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Dodgers Cuckoo For Coco?

I was undecided about the Dodgers potentially signing Coco Crisp until I saw this picture; now I am totally on board.
I was undecided about the Dodgers potentially signing Coco Crisp until I saw this picture; now I am totally on board.

Given that the Dodgers have 12 position players locked in for 2012, it seemed like Ned Colletti's work for the winter was pretty much done. Which makes the report that the club is interested in outfielder Coco Crisp, from Tim Dierkes of MLB Trade Rumors, all the more perplexing.

Dierkes reported that both the Dodgers and the Chicago Cubs are interested in Crisp to play left field. The 32-year old switch hitter hit .264/.314/.379 in 136 games for the Oakland Athletics in 2011 which an American League-leading 49 stolen bases. Crisp has stolen bases at an 84% clip over the last six seasons, topping 80% in five of those six years, while averaging 27 steals per season.

Signing Crisp would free up Juan Rivera to start in place of either James Loney or Andre Ethier against left-handed pitching, and would also mean the Dodgers will pay $4 million for a bench player in Rivera. It would also all but eliminate whatever small chance Jerry Sands had of making the team in spring training.

Crisp in his career has no discernible platoon split, hitting .271/.324/.417 as a right-handed batter and .277/.332/.401 as a left-handed batter. Though he did have a .749 OPS as a lefty in 2011 compared to .581 as a right-handed batter.

While the Dodgers' rumored interest in Crisp is to play left field, counting on him to play everyday would not be wise. He has averaged 114 games per season over the last eight years, and 2011 was just the fourth time in his career that he had enough plate appearances to qualify for the batting title. Crisp was limited to 124 games combined in 2009-2010 thanks to a multitude of injuries: surgery on both shoulders in 2009, a strained right intercostal muscle and a twice-broken left pinkie finger in 2010.

Crisp actually hasn't played in left field since 2005, as he has primarily been a center fielder for most of his career. He has generally been an above average fielder in center, though he was rated below average by both UZR and Total Zone last year. A move to left could boost his defensive value.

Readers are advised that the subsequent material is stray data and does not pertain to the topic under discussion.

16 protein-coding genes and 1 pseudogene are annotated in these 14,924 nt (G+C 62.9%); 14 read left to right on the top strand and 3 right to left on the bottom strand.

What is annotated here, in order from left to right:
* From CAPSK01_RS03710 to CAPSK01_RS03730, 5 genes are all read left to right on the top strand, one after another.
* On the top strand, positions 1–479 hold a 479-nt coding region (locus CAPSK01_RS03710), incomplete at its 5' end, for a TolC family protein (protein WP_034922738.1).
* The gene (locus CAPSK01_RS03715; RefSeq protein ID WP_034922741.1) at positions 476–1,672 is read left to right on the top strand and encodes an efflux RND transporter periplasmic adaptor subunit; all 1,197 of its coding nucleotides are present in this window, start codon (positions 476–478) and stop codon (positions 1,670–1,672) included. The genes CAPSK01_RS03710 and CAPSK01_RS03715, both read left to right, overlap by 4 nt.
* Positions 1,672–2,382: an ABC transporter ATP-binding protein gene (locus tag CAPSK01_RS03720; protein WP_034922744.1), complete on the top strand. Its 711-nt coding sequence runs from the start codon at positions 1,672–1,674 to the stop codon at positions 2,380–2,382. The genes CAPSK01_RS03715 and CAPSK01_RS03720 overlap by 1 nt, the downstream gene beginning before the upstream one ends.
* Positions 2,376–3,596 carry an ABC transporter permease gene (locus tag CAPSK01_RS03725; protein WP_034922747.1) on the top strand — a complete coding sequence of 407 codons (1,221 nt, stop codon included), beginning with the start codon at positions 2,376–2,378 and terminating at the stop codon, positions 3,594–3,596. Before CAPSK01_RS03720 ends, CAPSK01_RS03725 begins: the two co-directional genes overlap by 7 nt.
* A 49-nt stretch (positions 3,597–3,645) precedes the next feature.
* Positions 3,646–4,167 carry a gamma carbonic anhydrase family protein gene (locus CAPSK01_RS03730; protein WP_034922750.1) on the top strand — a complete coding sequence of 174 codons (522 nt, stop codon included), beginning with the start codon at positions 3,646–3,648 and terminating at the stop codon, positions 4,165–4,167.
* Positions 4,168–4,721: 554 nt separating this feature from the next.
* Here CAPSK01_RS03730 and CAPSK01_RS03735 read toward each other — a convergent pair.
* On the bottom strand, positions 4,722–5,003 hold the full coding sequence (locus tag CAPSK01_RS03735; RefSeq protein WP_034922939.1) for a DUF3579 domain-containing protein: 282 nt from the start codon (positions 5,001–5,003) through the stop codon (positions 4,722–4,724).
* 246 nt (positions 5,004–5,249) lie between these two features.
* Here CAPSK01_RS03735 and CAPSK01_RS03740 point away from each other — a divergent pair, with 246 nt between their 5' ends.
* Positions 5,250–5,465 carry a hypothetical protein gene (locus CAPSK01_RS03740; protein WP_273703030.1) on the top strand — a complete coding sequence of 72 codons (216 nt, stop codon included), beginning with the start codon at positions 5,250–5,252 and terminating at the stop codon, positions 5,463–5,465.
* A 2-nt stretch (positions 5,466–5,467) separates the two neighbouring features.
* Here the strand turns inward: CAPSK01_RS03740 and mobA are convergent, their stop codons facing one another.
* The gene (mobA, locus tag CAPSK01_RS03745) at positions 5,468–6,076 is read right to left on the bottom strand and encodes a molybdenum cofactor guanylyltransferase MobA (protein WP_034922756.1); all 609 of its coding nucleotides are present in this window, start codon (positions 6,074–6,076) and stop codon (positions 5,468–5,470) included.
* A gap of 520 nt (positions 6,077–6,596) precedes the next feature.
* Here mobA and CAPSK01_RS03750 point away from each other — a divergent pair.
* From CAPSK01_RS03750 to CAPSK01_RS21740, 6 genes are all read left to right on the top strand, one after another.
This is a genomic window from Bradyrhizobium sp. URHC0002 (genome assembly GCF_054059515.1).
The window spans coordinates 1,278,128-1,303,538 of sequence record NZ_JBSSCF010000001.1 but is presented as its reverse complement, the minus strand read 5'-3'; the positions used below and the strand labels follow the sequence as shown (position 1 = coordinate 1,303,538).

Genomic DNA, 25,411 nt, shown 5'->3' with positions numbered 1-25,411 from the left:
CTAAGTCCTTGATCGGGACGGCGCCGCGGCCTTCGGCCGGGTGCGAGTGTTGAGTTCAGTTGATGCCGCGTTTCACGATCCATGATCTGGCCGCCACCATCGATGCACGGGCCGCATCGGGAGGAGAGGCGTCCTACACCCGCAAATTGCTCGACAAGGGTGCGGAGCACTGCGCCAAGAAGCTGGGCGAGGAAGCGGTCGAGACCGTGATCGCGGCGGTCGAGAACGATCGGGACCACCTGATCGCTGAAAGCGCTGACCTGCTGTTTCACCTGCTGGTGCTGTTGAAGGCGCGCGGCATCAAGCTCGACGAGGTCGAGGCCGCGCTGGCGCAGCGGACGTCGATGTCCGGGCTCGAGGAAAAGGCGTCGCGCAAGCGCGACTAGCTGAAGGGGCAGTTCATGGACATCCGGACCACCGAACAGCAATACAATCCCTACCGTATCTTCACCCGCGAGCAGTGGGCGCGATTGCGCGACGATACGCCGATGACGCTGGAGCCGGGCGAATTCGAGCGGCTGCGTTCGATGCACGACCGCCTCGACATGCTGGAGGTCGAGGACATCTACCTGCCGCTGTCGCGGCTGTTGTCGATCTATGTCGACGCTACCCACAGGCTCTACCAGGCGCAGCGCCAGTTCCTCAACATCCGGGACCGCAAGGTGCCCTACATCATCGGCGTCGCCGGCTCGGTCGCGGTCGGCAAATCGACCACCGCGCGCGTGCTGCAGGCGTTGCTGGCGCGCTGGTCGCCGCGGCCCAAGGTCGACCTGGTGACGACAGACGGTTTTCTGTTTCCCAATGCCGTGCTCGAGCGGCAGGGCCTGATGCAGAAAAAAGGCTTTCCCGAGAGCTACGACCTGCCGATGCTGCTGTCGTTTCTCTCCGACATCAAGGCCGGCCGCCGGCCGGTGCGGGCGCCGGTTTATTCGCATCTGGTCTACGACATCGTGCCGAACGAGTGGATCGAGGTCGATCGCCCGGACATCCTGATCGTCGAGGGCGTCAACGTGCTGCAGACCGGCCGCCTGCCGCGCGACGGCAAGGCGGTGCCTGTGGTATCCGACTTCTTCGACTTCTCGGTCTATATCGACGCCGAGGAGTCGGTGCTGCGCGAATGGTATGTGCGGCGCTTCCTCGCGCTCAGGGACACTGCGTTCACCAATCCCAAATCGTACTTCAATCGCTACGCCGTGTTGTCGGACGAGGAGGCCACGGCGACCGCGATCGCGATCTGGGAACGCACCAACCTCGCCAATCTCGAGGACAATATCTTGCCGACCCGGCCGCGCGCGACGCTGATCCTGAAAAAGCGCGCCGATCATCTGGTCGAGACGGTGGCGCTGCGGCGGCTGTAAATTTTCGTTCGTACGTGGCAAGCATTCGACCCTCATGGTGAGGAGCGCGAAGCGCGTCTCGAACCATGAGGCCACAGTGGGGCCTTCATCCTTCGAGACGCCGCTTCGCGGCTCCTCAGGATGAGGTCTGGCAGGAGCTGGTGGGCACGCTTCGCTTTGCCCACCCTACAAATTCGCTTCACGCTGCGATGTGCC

Crisp, like Adam Kennedy and Matt Treanor, would qualify as a local boy coming home to play for the Dodgers. Crisp was born in Los Angeles, graduated from Inglewood High School, and currently resides in Rancho Mirage.

Adding Crisp would give the Dodgers more defensive flexibility at the very least. Both Crisp and Tony Gwynn Jr. can play all three outfield positions; Rivera can play the corner outfield spots as well as first base; Juan Uribe can play third base, second base, and shortstop; Kennedy can play second and third base; Jerry Hairston Jr. can play pretty much anywhere.

Then there is the issue of cost. Crisp made $5.75 million in 2011 with Oakland after the A's picked up his option. With the 2012 payroll already at roughly $114 million, it's hard to see how the Dodgers have much more to spend, and that is before considering the question of why didn't the Dodgers just sign an impact free agent this winter rather than fill up their shopping cart with the not-so-bargain bin. Not to worry; Crisp can just sign a Colletti trademarked two-year contract with a salary around $X in 2012 and roughly $2X in 2013.